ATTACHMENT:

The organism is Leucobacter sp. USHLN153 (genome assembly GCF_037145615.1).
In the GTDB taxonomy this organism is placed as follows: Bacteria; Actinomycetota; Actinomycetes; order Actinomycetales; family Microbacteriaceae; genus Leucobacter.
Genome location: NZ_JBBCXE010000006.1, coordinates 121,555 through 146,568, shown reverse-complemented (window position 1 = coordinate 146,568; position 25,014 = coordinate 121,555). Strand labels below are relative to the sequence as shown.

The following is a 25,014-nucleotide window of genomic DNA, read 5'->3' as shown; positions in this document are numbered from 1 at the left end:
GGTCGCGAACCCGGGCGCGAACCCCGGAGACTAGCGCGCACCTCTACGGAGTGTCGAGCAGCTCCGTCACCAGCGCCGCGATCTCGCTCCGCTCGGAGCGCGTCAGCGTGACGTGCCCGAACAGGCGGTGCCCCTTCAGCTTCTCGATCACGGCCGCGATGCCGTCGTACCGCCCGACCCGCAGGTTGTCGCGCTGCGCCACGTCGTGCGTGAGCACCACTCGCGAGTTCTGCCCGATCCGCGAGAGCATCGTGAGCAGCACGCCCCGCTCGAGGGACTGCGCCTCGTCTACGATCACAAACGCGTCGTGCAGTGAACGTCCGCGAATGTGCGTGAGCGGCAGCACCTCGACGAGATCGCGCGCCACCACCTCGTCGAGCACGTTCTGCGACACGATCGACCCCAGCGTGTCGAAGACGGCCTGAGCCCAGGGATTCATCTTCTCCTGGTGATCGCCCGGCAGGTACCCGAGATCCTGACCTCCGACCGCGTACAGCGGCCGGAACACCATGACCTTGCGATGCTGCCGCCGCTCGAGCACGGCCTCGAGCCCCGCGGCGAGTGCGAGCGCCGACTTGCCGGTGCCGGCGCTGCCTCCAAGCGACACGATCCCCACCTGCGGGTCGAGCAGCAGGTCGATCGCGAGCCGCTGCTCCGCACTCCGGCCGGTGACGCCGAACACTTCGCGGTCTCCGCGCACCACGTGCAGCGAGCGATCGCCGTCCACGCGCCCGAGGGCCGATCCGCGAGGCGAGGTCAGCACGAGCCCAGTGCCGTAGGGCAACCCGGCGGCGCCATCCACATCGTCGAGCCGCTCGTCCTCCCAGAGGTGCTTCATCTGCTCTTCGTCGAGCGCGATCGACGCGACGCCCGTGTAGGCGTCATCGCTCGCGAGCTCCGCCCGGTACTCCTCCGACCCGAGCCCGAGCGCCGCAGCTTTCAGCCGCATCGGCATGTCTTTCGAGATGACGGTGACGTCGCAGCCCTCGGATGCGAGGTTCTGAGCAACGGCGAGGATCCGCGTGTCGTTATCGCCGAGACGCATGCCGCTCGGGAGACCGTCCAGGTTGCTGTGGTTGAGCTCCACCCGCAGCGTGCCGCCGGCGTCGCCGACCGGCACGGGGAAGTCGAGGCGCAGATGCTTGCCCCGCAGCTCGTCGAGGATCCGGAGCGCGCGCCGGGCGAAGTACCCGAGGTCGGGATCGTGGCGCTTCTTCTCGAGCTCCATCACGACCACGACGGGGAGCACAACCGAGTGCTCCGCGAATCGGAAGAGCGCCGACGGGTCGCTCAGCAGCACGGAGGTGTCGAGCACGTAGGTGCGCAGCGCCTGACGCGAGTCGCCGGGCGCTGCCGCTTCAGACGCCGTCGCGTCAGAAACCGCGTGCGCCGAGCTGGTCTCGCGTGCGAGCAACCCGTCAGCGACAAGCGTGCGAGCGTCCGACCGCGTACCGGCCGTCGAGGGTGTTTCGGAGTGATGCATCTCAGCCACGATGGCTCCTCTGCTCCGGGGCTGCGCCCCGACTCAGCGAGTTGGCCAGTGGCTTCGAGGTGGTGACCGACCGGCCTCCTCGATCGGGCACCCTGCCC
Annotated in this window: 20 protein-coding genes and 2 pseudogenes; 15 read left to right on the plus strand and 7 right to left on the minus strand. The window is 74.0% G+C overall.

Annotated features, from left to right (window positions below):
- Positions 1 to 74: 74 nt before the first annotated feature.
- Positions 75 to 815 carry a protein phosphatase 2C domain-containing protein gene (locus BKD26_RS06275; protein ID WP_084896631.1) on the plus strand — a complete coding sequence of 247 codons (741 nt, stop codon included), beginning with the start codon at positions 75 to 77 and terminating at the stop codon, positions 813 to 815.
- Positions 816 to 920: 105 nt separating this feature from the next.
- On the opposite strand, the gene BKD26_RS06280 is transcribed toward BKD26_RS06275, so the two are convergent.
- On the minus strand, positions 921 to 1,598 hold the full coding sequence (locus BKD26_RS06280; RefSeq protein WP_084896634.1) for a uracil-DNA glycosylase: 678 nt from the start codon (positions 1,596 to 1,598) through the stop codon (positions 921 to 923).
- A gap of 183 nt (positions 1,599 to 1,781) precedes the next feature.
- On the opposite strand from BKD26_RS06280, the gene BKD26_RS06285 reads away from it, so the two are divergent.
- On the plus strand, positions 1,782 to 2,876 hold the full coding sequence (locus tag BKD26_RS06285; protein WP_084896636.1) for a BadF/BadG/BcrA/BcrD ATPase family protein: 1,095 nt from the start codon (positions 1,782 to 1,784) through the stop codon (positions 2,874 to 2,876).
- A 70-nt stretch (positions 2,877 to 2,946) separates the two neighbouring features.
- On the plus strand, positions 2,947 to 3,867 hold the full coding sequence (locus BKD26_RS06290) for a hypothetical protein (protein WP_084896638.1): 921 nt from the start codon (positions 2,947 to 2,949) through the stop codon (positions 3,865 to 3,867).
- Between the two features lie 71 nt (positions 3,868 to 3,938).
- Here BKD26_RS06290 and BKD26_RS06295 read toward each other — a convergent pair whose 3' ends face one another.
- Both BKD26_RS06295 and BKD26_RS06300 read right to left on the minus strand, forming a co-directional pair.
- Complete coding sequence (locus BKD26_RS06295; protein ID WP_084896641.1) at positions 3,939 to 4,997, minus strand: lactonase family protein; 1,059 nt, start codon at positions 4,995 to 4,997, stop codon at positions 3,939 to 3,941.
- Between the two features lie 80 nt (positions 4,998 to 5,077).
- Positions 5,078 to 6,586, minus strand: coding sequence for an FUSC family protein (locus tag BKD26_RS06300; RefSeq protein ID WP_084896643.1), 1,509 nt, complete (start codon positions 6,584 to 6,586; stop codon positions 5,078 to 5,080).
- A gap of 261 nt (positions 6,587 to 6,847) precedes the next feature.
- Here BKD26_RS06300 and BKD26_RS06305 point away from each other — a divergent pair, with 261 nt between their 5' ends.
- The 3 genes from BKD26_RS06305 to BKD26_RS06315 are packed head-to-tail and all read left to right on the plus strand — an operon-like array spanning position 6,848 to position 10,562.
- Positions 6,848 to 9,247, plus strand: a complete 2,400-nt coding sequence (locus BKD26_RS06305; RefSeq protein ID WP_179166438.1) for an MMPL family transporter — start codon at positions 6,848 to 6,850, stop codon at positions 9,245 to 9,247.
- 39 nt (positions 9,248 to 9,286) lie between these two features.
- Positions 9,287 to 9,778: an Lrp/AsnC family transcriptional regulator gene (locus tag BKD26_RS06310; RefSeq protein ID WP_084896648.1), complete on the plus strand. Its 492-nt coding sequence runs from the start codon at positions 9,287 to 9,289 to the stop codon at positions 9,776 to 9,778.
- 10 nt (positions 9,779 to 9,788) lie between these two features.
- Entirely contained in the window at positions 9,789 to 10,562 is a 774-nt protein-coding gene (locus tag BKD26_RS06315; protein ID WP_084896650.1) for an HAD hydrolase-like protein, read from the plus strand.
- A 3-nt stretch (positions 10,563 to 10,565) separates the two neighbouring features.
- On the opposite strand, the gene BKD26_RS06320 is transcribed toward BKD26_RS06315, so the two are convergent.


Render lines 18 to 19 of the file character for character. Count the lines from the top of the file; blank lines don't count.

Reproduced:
- Between the two features lie 71 nt (positions 3,868 to 3,938).
- Here BKD26_RS06290 and BKD26_RS06295 read toward each other — a convergent pair whose 3' ends face one another.